Transcript from the "Adding SSH keys" Lesson
>> Jem Young: Strong authentication, let's add an SSH key. We already did that actually, we did it for the root user, but we need to do that for our current user that we just made. So let's make an SSH directory in our local directory, our home directory. And then we're gonna make a file called authorized keys.
[00:00:17] Then we're just gonna paste our public key into that. This is all in part 1. If you're confused right now, you didn't take part 1. Shame, shame, [LAUGH] no, I'll give you a minute to do that and then I'll do it myself. Why do we have to make .ssh/authorized_keys?
[00:00:35] Well, that's where the SSH domain looks if you're trying to log in. It says I'm gonna look for a public key here, I'm gonna look for public key here. We'd actually rename this to something arbitrary and just change it, but this is a default configuration, and I always say stick with defaults, unless you really know what you're doing.
[00:00:50] But that's just all that's happening, we're making a file, we're putting our public key in there, so that when we wanna handshake with the server it knows where to look.
>> Speaker 2: And this can be the same public key that we have for the user?
>> Jem Young: Yeah,
>> Jem Young: I have seen some people go a bit overboard, they create a server, they create a new SSH key every time, you don't generally have to do that, and it'll just get confusing in the long run.
[00:01:15] You can use one or two. I would encourage you not to use the same SSH keys for say GitHub as your server, as if someone steals one they have access to everything, generally a bad idea. But for servers you can one or two and you'll be okay, no need to go overboard, SSH is pretty strong particle, as we learned in the first course.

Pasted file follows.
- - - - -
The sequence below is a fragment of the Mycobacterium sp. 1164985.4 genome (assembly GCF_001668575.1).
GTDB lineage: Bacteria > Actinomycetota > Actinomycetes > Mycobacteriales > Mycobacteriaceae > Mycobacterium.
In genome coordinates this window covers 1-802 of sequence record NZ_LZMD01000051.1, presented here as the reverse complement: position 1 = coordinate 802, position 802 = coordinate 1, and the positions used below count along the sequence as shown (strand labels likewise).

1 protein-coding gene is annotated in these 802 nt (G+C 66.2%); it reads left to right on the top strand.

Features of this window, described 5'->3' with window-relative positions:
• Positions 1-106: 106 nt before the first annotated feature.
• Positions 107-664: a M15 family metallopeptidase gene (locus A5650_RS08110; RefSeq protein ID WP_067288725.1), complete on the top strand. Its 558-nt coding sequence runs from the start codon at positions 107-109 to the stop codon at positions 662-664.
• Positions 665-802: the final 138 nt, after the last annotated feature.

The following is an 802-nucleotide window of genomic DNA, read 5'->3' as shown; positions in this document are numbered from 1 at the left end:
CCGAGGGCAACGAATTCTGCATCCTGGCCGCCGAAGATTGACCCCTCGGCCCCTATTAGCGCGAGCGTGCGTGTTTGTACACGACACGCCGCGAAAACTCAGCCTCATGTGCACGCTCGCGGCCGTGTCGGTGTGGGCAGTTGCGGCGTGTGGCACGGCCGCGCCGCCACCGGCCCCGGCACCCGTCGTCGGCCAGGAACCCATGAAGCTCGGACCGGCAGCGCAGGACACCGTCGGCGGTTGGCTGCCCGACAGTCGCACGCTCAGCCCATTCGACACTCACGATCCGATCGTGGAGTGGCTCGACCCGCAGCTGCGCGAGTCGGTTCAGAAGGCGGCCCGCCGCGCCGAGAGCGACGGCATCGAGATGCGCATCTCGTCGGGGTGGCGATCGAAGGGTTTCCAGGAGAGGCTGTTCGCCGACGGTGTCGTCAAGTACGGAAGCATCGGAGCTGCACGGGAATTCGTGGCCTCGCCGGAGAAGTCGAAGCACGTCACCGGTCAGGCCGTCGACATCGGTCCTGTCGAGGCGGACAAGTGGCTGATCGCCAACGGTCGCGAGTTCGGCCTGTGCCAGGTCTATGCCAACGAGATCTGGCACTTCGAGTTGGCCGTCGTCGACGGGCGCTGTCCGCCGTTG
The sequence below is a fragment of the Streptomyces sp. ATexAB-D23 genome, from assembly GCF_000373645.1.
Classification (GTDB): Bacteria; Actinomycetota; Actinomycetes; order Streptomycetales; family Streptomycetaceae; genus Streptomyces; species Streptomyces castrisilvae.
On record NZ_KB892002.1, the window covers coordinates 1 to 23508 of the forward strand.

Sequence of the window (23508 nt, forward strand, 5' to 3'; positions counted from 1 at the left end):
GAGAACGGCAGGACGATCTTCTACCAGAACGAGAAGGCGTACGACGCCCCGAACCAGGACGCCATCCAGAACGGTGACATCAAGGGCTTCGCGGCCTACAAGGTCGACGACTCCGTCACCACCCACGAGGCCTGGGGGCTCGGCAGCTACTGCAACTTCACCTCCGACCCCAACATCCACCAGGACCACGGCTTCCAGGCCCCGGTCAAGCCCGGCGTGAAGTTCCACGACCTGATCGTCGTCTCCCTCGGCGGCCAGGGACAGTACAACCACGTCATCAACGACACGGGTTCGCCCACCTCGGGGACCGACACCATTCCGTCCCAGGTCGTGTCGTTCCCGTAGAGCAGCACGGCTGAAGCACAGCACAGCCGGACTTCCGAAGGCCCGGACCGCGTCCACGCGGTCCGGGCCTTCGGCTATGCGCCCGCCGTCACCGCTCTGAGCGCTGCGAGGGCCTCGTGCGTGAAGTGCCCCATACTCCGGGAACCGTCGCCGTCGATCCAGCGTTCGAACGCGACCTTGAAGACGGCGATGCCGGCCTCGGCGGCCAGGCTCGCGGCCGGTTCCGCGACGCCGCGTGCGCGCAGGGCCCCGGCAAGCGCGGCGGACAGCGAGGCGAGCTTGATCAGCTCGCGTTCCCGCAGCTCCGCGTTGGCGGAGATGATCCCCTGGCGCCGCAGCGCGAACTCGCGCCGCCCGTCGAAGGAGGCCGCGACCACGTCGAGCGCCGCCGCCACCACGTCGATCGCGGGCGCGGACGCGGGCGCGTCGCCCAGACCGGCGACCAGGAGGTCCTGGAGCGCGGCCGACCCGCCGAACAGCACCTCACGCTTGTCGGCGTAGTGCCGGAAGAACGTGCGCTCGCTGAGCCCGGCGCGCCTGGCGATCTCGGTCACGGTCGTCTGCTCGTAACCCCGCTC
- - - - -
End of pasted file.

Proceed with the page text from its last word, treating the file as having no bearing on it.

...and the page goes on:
>> Jem Young: Okay, I am gonna go ahead and make this. So PWD, print working directory, make sure I'm in the right directory. So I'm gonna mkdir -p, -p says create it if it doesn't already exist, otherwise it will error. I'm gonna say, .ssh. Well, let me use the same syntax I used.
>> Jem Young: Awesome, I'm just gonna cd in there.
>> Jem Young: Say, vi, actually I copied this. I cheated, I cheated, I copied and paste. It's okay, authorize keys. So what do we put in here again? We put our public key. Where do we get that from? So let's just open up a new terminal briefly.
[00:02:27] We won't be back on our home computer that often, but we're just gonna do this, cuz we need to copy our public key. Let me make that extra big. And I'm just gonna cd, same spot, ssh, oops
>> Jem Young: And if you look at the speaker notes, I try to put useful tips in there.
[00:02:56] So I'm gonna use a tool called PB Copy which just takes the output of CAT and then copies it to your clipboard.
>> Jem Young: So pbcopy my public key, notice the .pub, not your private key, just gonna copy that. Plays away, insert, cool. I'm just going to right quit on that.
[00:03:19] All right, so what I did was, I copied my public key into my clipboard, I just pasted in this way. If you remember in part 1, we did it a fancy command line way. It's a bit more complicated. This way is pretty straight forward. It's bullet proof. Command line way is way cooler.
[00:03:35] Impress your friends, impress your grandma, but this way is a bit more simpler. But if you understand the other way [SOUND] do that way too.
>> Jem Young: Okay, now, another warning, make sure you log in with your test user with your SSH key, just to make sure you can.
[00:03:55] You never know. You might have mistyped something. So I'm gonna go ahead and give that a shot. So I'm gonna exit, I'm gonna exit again. So I'm gonna say ssh-i my private key, and I'm gonna say test my user at my IP.
>> Jem Young: And we're logged in.